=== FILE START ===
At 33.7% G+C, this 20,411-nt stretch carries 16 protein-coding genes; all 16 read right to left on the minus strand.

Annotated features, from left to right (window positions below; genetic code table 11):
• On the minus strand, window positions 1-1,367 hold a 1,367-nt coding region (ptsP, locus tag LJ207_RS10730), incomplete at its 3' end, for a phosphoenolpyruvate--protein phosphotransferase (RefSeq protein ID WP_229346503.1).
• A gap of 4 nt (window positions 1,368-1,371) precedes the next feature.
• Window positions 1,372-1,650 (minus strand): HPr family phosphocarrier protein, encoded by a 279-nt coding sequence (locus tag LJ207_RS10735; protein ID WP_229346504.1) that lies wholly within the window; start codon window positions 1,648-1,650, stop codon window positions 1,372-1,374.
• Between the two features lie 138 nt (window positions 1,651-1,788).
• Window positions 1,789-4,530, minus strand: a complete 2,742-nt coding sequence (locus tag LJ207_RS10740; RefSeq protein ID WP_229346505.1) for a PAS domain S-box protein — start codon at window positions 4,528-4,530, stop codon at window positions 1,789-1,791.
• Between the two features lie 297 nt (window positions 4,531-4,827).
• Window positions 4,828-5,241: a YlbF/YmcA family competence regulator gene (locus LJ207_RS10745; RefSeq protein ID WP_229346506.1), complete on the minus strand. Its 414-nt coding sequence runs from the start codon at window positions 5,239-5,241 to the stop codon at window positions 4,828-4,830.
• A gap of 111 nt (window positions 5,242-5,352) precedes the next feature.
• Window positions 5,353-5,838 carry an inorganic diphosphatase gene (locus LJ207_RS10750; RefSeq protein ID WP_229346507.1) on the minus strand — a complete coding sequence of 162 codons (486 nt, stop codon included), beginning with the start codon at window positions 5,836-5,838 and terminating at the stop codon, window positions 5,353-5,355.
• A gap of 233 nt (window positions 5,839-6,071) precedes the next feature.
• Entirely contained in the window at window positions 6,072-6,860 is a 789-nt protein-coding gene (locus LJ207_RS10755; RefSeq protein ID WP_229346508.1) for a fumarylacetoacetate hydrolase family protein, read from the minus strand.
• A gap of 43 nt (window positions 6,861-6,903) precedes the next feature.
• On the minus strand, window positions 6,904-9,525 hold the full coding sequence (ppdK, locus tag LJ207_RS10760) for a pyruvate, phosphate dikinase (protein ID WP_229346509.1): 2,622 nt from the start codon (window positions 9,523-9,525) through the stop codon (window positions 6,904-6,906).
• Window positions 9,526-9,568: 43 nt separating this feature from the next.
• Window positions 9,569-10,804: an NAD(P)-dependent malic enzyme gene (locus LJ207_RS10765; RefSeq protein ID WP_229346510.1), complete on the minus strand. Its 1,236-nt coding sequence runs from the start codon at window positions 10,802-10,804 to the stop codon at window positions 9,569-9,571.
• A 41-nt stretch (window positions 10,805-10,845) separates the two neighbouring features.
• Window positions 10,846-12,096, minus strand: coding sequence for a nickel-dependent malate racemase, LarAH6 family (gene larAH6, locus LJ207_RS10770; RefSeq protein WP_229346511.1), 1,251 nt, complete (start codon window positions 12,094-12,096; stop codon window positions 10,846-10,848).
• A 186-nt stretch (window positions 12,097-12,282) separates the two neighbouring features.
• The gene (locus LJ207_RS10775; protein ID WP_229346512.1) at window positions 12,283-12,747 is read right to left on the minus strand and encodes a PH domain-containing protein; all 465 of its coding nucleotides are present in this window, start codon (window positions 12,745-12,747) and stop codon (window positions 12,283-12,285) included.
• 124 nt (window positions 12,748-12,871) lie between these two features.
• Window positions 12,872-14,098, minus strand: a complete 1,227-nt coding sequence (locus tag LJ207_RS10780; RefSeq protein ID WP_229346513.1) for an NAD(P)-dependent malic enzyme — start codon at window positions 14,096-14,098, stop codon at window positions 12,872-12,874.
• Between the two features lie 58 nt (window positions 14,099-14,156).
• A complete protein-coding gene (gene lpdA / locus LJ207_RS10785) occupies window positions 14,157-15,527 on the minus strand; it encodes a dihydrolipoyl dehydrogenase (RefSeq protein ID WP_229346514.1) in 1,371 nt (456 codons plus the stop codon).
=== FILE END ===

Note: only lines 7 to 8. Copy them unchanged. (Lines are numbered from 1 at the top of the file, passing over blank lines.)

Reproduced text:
• Window positions 1,789-4,530, minus strand: a complete 2,742-nt coding sequence (locus tag LJ207_RS10740; RefSeq protein ID WP_229346505.1) for a PAS domain S-box protein — start codon at window positions 4,528-4,530, stop codon at window positions 1,789-1,791.
• Between the two features lie 297 nt (window positions 4,531-4,827).